I think all of these insights are very valid, but I think there may be a little more to it. And have been thinking on the following two threads. All in the context of a material acceleration in technology trends that have catalyzed a durable, step-shift higher in demand growth for semiconductors:

Thread 1 - demand in trailing edge has picked up dramatically due to four primary drivers: 1) the great acceleration in technology trends alluded to in the prior paragraph 2) historical underinvestment in trailing edge capacity because a) there wasn’t enough perceived pricing power to justify the incremental material capex outlays (that calculus has totally flipped) and b) demand wasn’t racing ahead until the last 18-24 months 3) purchasers in trailing edge semis have suffered an acute lesson in what it means to their business when they can’t source trailing edge semis (that cost mere $1s and can hold up the sale of $50,000 vehicles for instance) which has thrown the idea of just in time semi inventories out the window (driving further demand) and 4) as alluded to in your post a lot of the products (vehicles, fridges, all manner of appliances) don’t have the same space constraints as a sleek cell phone or laptop and don’t require the intense compute power of those items either, but everything is getting “smarter” and needs more semi content.

Between those four demand drivers, I do believe that we’re in the early innings of a huge new wave of trailing edge semi demand that’s resulting in a knock-on effect of an enormous re-focus on building out more (and upgrading existing to make more efficient) trailing edge capacity. That said, while it’s only one company, TSM in its blockbuster capex forecast announcement this week stated it would be dedicating 70-80% of its unprecedented $40-$44bn capex budget to “advanced nodes.” Its very clear that materially stepped up capex spend from all major analog players (which are by definition focused on trailing edge nodes) and Intel’s huge foundry intentions (which will by definition be largely focused on trailing edge because INTC currently doesn’t have leading edge capabilities) will partially balance that out, but the cost of the competing at the leading edge (the capital intensity) is clearly going higher (as alluded to in your blog post).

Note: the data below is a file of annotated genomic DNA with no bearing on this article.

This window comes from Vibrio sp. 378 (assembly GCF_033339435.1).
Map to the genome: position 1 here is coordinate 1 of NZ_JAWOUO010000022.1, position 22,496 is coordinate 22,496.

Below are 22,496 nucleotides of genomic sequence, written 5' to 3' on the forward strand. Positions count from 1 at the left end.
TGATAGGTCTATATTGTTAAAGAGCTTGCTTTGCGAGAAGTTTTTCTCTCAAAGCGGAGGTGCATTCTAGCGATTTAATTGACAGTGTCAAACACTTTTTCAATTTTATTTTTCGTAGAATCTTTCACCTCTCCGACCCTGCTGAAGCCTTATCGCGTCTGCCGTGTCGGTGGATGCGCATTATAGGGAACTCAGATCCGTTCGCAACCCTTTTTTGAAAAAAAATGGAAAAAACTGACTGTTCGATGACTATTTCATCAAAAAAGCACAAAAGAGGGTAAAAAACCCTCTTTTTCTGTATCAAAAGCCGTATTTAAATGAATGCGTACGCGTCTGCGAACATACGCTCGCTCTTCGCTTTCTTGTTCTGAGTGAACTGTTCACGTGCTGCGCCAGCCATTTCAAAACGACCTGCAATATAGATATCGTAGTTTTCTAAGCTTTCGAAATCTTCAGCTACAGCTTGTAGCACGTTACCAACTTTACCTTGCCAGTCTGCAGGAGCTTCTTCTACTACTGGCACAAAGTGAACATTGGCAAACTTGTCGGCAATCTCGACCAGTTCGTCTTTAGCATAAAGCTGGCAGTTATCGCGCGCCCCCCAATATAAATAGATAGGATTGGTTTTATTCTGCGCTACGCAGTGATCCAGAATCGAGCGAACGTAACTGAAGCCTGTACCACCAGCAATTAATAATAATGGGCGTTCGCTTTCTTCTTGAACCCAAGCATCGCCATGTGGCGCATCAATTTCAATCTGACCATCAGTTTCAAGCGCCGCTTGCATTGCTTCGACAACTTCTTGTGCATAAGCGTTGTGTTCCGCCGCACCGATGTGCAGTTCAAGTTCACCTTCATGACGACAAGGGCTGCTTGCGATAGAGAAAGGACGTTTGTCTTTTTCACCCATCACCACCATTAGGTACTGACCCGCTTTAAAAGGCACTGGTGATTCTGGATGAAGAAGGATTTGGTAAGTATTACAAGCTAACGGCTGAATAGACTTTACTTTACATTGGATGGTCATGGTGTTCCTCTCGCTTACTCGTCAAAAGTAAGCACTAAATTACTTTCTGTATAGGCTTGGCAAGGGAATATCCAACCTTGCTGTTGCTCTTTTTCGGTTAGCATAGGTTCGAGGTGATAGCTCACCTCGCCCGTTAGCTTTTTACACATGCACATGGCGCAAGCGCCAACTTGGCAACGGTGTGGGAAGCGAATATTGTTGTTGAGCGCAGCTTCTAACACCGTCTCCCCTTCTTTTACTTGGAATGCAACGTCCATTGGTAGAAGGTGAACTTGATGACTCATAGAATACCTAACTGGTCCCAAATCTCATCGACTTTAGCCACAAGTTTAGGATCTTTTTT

Thread 2 - Is there a major demand driver here, especially for semicap equipment, that’s coming from increasing size of high performance computer chips. Look back to the decade of the 2000s where the semicap industry was materially, negatively impacted from the shift from 200 to 300mm wafers. That led to a huge step up in semi manufacturing industry capacity without the linear increase in need for semicap equipment. With HPC semis and chips for companies like Apple becoming dramatically larger, that’s taking up more space and leading to less chips coming off each wafer. With semiconductor unit growth needs only going forever higher as there are more and more technology implementations and many devices graduating to higher and higher compute capabilities, is this current dynamic of dramatically larger chips having the effect of cannibalizing existing semi manufacturing capacity and driving even greater need for enormous outlays for more semiconductor manufacturing capacity at the leading edge (almost the opposite effect of what happened in the 2000s)? Long term capex forecasts from TSM, Samsung and SKHynix provided in 2021 all are supportive of this thinking. And given TSM’s recent capex guidance and it’s confirmation at multiple points during its call that it wouldn’t be investing so heavily in capex if it wasn’t so confident in strong and long term improving demand dynamics for its business (with particularfocus on HPC where those chips are often the largest), I think this dynamic is only just starting to be understood by those investors focused on semis and not even on the radar of the broader market.